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Re: rdf inclusion

From: Drew McDermott <drew.mcdermott@yale.edu>
Date: Fri, 26 Apr 2002 12:37:22 -0400 (EDT)
Message-Id: <200204261637.g3QGbMU21631@pantheon-po01.its.yale.edu>
To: www-rdf-logic@w3.org

   [Sandro Hawke]
   Here's a test case for rdf/daml inclusion:

      I have two RDF files of instance data using ontology
      O1.  O1 is available on the web at two different addresses,
	 http://www.example.org/O1-a and
	 http://www.example.org/O1-b 
      File a.rdf imports O1-a, file b.rdf imports O1-b, but are otherwise
      identical.  The contents of O1-a and O1-b are identical.

      Is the meaning of a.rdf and b.rdf supposed to be exactly the
      same for all systems, ...

This question would be better phrased as: "Are all systems supposed to
draw exactly the same inferences from a.rdf and b.rdf?"  I would
tentatively answer Yes.  (I'm taking "supposed to draw" to mean "would
be justified in drawing"; obviously, some systems will miss valid
inferences others will make.)

      ... or are applications allowed to hard-code
      "http://www.example.org/O1-a", along with perhaps some human
      understand gathered from a telephone conversation between the
      programmer and the ontology creator?

   My sense is that the string "http://www.example.org/O1-a" really is
   special and can be hard-coded, along with ontology information which
   is not machine-readable.   This feels more scruffy but more workable.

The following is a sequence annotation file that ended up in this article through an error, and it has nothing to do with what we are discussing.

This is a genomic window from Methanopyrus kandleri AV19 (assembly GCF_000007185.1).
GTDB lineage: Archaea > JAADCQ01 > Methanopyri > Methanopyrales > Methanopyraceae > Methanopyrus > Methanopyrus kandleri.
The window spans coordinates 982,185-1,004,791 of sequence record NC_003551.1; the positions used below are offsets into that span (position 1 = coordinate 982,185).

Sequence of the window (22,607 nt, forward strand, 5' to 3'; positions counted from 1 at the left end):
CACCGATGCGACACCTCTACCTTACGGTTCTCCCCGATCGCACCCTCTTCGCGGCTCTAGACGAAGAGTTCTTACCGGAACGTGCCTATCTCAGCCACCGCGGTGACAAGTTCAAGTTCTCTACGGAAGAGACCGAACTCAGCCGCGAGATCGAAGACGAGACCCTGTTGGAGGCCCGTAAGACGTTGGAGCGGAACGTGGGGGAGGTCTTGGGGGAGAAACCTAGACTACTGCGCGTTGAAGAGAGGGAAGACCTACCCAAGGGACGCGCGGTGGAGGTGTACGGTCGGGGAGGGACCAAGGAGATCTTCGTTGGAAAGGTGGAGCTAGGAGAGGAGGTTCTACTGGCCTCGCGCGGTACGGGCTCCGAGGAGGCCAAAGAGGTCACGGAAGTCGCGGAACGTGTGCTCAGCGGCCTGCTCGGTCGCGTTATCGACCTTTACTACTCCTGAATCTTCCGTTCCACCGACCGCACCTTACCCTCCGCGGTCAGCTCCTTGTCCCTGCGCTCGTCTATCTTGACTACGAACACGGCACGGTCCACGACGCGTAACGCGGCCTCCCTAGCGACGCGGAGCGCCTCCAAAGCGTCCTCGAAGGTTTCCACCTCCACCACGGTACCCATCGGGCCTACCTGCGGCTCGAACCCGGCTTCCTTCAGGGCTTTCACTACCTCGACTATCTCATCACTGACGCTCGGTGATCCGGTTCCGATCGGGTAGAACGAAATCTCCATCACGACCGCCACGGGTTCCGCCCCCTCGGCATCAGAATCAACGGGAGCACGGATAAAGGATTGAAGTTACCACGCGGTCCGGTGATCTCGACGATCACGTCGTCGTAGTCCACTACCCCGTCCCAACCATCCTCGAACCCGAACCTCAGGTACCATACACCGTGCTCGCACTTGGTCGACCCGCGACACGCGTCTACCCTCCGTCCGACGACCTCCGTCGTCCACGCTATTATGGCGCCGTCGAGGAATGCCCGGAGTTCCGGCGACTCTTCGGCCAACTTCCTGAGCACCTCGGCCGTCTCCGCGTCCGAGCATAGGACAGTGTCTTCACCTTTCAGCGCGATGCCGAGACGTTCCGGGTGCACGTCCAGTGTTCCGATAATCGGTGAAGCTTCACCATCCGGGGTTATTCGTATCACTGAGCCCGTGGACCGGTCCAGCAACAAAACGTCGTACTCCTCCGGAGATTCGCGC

Can you clarify what you mean by "hard-coded"?  I'll assume you mean
that some symbols in 01-a have procedural attachments that are missing
in 01-b.  For instance, 01-a might verify (< 3 5) by calling a
built-in "<" function, whereas 01-b might have to resort to using
Peano arithmetic.  Of course, the fact that 01-a and 01-b are
indistinguishable means that 01-a also has Peano's axioms, so the call
to the "<" function just speeds the inference up.

The only way to get a difference between 01-a and 01-b is to give 01-a
a procedural attachment that goes beyond what 01-b knows, leaving 01-b
stuck when given any query of the form (< numeral numeral).  This is a
possible scenario, so if it became common practice for different
agents to make their own procedural attachments to symbols in various 
ontologies I would have to withdraw my tentative Yes.  But let's get
clear on what that would mean. Your phrase "along with ontology
information which is not machine-readable" seems to indicate that 01-a
does contain some specification that "<" is to be handled in a special
way, but that this spec can't be read by all machines.  In that case,
01-a and 01-b would no longer be identical.  01-a would have this
mysterious black box sitting in it that 01-b doesn't have.  In that
case machines that can't penetrate the black box should refuse to use
01-a, and my Yes is restored.

The only way to get the difference you want is to have the information
about 01-a's specialness reside *outside 01-a.*  Anyone anywhere can
decide that 01-a is special to it in some way just because of its
name.  But if you're going to allow that, why not have some agents
omit all the assertions in 01-a that contain the symbol 'daml'; while
others read 01-a backward and 01-b forward.  Meanwhile, 01-c, which
contains only the assertion <> zen:enlightenment <zen:satori>, is
interpreted by some agents as actually containing exactly the
assertions of 01-b.  So, to agents in on the trick, 01-a and 01-b,
which appear to be identical, are really completely different, and
01-b and 01-c, which appear to be different, are identical.  Can I
have my Yes back?

                                             -- Drew
Received on Friday, 26 April 2002 12:37:37 GMT

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